Because of the continuing war with Spain (Anglo-Spanish War), White was not able to mount another resupply attempt for three more years. He finally gained passage on a privateering expedition that agreed to stop off at Roanoke on the way back from the Caribbean. White landed on August 18, 1590, on his granddaughter’s third birthday, but found the settlement deserted. His men could not find any trace of the 90 men, 17 women, and 11 children, nor was there any sign of a struggle or battle. The only clue was the word “Croatoan” carved into a post of the fort and “Cro” carved into a nearby tree. All the houses and fortifications had been dismantled, which meant their departure had not been hurried. Before he had left the colony, White had instructed them that if anything happened to them, they should carve a Maltese cross on a tree nearby, indicating that their disappearance had been forced. As there was no cross, White took this to mean they had moved to Croatoan Island, but he was unable to conduct a search. A massive storm was brewing and his men refused to go any further. The next day, they left.

The end of the 1587 colony is unrecorded (leading to it being referred to as the “Lost Colony”), and there are multiple hypotheses as to the fate of the colonists. The principal hypothesis is that they dispersed and were absorbed by either the local Croatan or Hatteras Native Americans, or another Algonquian people; it has yet to be established if they did assimilate with one or other of the native populations.”

Ye Old Pioneer Theater.

We stayed in the town of Manteo, named after early settler’s Croatoan guide. The town is in Dare County, NC, named after the first born British child in the colonies. The town was quiet as most things open up in the summer for the tourist season. The people of Manteo are a pleasant and friendly. Kris and I chatted for a good hour or so with one of the workers at Ye Old Pioneer Theater, an independently owned movie theater that has been in business since 1918. The marina we stayed at was right across the water from the replica of the Elizabeth II, the ship the colonists brought over to the new world. One thing is for certain, Manteo is filled to the brim with history.

More of the Outer Banks, North Carolina

Here a few more photos of our stay by the Outer Banks.

Cape Hatteras lighthouse.

One of my favorite places on the Outer Banks was the Cape Hatteras lighthouse. This historic light house still sends out a guiding beam to sailors at sea. However, it is not in the spot it stood in for decades. The shoreline was slowly creeping up on the lighthouse, and in the 1990s, it was decided that the structure should be relocated. They moved the entire tower, in one piece, 23 miles inland on a rail and cart system. It stands at the equivalent hight of a 12 story building. However, we weren’t able to climb to the top as the high winds at the time were too strong to allow for visitors to climb the tower. It was still a beautiful sight from the ground.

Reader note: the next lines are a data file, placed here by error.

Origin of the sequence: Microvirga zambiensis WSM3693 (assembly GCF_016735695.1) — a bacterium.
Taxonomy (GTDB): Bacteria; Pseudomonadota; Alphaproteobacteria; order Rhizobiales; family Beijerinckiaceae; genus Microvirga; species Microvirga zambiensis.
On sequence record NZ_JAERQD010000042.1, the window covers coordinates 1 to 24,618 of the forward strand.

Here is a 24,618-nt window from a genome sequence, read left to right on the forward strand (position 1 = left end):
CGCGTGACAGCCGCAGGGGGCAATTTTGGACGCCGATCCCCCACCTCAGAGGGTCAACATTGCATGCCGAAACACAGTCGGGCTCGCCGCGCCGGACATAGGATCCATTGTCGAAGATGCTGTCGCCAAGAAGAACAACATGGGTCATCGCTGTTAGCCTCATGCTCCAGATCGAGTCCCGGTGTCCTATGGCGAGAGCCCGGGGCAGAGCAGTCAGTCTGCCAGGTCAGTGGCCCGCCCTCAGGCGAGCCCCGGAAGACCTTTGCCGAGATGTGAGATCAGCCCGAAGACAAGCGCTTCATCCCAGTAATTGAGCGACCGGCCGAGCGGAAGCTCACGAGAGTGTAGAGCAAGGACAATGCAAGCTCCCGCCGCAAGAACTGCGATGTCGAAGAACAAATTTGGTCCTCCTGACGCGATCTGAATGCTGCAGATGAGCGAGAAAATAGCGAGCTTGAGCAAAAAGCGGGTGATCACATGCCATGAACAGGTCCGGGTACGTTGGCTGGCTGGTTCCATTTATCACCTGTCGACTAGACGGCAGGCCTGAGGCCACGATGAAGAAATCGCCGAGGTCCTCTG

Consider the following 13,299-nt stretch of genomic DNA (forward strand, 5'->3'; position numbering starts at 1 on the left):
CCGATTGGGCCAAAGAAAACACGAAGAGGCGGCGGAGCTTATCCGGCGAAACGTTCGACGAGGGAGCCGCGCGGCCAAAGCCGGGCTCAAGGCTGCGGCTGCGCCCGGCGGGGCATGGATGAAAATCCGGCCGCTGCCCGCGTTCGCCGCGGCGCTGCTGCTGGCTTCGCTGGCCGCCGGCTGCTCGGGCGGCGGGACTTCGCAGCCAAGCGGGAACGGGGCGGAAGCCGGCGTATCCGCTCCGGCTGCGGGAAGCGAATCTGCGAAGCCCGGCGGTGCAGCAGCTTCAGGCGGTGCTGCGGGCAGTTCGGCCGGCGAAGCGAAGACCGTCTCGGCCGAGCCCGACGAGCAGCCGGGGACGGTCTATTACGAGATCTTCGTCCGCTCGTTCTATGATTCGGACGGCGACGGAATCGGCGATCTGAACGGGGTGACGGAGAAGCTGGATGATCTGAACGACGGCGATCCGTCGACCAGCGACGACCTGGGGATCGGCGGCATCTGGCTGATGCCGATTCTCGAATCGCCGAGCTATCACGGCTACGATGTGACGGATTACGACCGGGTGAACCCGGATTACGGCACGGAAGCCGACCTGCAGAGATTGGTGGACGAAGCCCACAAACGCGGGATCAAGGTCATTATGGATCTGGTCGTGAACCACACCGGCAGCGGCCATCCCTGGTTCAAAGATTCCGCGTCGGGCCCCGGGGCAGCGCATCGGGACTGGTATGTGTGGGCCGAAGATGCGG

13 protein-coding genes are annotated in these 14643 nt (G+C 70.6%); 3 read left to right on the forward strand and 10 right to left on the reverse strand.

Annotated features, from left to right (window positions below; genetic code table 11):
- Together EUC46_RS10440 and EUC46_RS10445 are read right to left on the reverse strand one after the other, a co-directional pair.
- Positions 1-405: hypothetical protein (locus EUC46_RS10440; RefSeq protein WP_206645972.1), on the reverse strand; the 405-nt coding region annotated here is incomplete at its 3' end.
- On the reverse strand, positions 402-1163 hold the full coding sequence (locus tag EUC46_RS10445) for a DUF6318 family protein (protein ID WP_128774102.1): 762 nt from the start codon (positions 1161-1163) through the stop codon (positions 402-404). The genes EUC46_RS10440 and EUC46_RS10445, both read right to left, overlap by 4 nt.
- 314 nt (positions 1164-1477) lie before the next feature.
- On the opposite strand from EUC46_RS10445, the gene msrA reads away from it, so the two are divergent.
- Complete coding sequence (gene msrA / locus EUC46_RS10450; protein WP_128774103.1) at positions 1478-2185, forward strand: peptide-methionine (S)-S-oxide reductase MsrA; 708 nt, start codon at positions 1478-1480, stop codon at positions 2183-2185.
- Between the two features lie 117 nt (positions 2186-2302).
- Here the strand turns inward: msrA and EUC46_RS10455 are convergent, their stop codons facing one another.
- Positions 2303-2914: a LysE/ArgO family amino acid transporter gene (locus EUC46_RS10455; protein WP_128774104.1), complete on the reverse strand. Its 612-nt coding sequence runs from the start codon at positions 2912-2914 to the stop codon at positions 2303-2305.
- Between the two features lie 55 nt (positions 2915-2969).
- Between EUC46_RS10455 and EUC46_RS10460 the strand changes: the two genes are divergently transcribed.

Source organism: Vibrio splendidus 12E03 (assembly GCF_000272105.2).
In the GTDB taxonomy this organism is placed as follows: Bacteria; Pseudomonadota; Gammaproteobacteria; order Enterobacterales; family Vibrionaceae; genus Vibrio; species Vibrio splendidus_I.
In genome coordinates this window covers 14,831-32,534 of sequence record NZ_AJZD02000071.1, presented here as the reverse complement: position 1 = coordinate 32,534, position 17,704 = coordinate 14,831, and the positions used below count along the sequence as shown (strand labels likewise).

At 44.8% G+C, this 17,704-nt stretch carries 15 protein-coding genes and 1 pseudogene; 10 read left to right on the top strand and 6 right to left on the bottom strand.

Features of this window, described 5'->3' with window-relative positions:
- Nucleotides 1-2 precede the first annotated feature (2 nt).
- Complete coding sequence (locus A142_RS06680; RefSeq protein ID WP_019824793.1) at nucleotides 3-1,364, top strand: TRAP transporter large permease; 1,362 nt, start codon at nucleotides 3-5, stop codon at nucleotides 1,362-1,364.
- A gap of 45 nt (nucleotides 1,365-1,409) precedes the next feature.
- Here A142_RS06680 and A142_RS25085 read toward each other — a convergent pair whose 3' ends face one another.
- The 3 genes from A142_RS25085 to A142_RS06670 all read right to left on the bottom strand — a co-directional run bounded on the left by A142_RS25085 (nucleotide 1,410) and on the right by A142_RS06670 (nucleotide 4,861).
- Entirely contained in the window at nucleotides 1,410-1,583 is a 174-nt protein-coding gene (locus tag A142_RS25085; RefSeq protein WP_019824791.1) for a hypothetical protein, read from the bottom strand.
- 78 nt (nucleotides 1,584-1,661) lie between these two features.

Flying Away: Kitty Hawk, Jockey’s Ridge, and Kite Boarding

The Outer Banks are famous for long beaches, sandy dunes, and…wind. On a nice breezy day you can see kites of all colors and shapes flying up and down the beaches. The ocean is dotted with windsurfers and kite boarders, kits and sails zipping through the air. In this wind swept place, on the desolate dunes, the Wright brothers became the first men to fly on their own power. Here the breath of the skies plays constantly over the ever shifting landscape.

Kris is airborne!

Our first wind adventure brought us to Jockey’s Ridge, the largest dunes on the Banks. It’s here that Kitty Hawk Kites gives hang gliding lessons. Kris took to the skies here a few years ago. Today, however, the gliders were furled and put away, as the winds were gusting up to 45mph. That couldn’t stop Kris from flying his power kite! With the sand stinging our skin, the power kite took to the sky. Kris made several jumps and drags. The kite lifted him up into the air about 9ft at one point. After 20 minutes of flying, Kris put the kite away, his body sore and a smile on was his face. Now that was some crazy flying!

A replica of the Wright brothers\’ first flier.

We headed north to the Wright Brothers Memorial. Here we saw replicas of the brothers’ 1903 glider and 1904 flier. The flier was the first power driven airplane that was successfully flown by man, if only for 12 seconds. We saw the dunes were they flew, now a great grass covered field. The winds were ripping across the land. It was easy to see why the Wright Brothers chose this place to test their airplane, with the steady winds and the wide open spaces.

Kris and the power kite field.

Kris couldn’t get enough of the wind sports, and when he got a chance to take a kite boarding class, he had to take it up. The weather was glorious in the morning when we dropped him off at the Kitty Hawk Kite site, but by noon and wind had died down. Kris had learned everything about flying the kite in the water, but he hadn’t gotten a chance to actually get on the board. Sadly, the actual kite boarding will have to wait for another day. Still, it was an excellent way to round off our wind driven adventures.